Founded in 2009, Whole30 is a short-term elimination diet marketed as a body reset where you cut several “triggering” food groups for 30 days and reintroduce them over an additional 10 days to see how they affect your body. The No List includes legumes (all beans and peanuts), gluten, non-gluten grains (rice, oats, and corn), all sugar not found in whole fruit (cane sugar, honey, agave nectar, stevia), dairy, and alcohol. There are several reasons people choose to complete Whole30, including weight loss, change an emotional relationship to food, improve dietary decisions, learn what zoodles are, etc. I decided to complete the Whole30 this past May to learn how certain food groups affected my body. After the 10-day reintroduction period, I learned that non-gluten grains give me headaches, sugar activates my rosacea, and my sweet tooth is triggered by a single M&M.
It has always been difficult for me to actively form better lifestyle habits, and beyond learning about my body, I am proud of myself for sticking to this diet for the entire 40 days. The Whole30 is a challenge the same way YouTubers eating 100 chicken nuggets in 10 minutes is a challenge, but full compliance required some serious financial, social, and time sacrifices I was not prepared for. Here is everything I’ve learned about the real cost of Whole30, including exactly how much participating cost me:
The Financial Cost of Whole30
From my first shopping trip on April 29th to my last day of reintroduction on June 6th, I spent $417 on groceries, $20 at Chipotle, and $50 at sit-down restaurants — totaling $487 on food. The program limits you to fruit, vegetables, meat (preferably organic), nuts and natural fats, so I made several shopping trips each week to stock up on fresh produce. Whole30-compliant condiments need to have zero sugar, dairy, and unconventional oil. My biggest cost of Whole30 was thanks to $6 salad dressing, $10 chipotle mayo, and $5 barbeque sauce made by Primal Kitchen. While I probably won’t rebuy these because of their astronomically high unit prices, they kept my daily salads interesting and I did finish all of them. I also made sure I was buying versatile ingredients I could combine in different ways to get the most for my money: leftover chicken breast can be put on a salad the next day, carrots can be diced into stir fry, shredded in a salad, and roasted with potatoes, and avocadoes compliment breakfast lunch AND dinner.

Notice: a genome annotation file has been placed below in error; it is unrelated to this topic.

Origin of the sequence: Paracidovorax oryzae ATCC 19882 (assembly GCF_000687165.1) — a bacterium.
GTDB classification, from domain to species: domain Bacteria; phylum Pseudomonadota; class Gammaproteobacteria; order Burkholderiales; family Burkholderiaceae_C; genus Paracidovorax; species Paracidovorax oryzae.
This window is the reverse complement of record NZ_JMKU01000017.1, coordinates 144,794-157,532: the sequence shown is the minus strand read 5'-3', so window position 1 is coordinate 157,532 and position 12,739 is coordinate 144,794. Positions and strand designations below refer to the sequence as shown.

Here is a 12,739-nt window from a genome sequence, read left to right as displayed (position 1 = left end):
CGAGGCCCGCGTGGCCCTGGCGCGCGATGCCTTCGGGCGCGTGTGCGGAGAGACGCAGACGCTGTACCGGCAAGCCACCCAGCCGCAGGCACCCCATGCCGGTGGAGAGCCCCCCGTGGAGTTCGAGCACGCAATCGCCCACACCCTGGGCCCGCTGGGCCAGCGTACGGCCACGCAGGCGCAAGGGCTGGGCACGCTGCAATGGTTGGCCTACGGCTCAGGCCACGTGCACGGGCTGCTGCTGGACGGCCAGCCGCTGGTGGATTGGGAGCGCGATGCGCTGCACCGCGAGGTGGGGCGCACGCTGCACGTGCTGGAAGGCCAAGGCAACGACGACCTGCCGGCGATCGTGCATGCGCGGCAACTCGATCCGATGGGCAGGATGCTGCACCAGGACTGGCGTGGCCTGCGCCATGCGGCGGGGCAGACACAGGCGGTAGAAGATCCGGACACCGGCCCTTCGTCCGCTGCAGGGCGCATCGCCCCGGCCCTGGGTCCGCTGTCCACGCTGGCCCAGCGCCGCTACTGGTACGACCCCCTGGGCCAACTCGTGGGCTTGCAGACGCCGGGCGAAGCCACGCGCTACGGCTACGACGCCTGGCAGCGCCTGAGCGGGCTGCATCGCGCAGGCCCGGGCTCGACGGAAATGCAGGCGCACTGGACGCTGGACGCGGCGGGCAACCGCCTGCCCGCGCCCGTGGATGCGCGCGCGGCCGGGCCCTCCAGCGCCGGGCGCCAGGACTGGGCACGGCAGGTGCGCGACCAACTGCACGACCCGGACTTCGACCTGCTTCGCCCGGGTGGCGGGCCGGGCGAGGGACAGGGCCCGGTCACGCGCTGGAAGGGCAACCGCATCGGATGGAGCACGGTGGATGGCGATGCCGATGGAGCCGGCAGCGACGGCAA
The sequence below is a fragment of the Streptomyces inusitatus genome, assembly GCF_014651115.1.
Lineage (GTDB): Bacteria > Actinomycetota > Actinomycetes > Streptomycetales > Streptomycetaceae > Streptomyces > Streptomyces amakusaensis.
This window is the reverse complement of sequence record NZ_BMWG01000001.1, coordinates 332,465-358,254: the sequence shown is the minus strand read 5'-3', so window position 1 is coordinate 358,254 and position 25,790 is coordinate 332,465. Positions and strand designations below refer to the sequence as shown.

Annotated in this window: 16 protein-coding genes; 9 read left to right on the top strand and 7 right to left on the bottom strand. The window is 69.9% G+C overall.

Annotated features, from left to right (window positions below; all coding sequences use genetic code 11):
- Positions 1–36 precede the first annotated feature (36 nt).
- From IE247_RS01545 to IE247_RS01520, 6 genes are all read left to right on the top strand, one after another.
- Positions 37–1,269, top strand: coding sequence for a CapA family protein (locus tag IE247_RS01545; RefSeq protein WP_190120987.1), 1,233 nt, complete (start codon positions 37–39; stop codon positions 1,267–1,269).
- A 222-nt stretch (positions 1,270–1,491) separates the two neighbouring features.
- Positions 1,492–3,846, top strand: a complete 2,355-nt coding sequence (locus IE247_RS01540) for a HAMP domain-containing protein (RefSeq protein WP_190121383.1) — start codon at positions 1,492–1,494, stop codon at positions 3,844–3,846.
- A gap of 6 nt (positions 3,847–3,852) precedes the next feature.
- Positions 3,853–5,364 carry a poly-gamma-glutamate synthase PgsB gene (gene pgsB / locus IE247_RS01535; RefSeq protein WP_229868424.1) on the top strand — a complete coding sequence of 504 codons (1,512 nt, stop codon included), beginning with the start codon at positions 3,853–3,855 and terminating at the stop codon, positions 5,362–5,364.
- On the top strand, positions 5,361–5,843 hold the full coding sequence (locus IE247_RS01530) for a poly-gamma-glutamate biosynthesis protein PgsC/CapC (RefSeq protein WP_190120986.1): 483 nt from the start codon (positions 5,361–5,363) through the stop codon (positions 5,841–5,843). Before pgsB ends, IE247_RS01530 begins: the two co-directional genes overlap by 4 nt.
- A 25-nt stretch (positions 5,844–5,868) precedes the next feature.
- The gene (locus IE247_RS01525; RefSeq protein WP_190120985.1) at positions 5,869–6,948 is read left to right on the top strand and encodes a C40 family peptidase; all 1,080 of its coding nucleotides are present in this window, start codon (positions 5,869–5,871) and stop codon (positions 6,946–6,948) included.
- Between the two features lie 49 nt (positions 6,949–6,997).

I was not planning on continuing this restrictive diet after the 40 days, so I also made a point of not buying things I wouldn’t use after I finished the program. I did not buy grocery subscription boxes, meal kits, or any of the 7 cookbooks written by the program’s founder, because I could easily find compliant recipes online. I also did not buy any special ingredients I knew I would never use again — instead of buying almond flour to bread chicken, I just didn’t eat breaded chicken for 40 days. Despite my savvy shopping lists, I still wasted at least $50 on produce and meat that I couldn’t cook before it went bad. $7.50/lb organic chicken breast that spoiled two days after I bought it and several bags of pre-mixed salad greens definitely bruised my budget. Even if I shopped perfectly, found the best produce at the lowest prices, and ate 100% of what I bought, $500 is a lot of money to spend on food in 40 days. Spending $12.50/day on food is easy when you get a salad at the fancy lunch spot and add a drink to your dinner order, but that doesn’t mean it’s sustainable.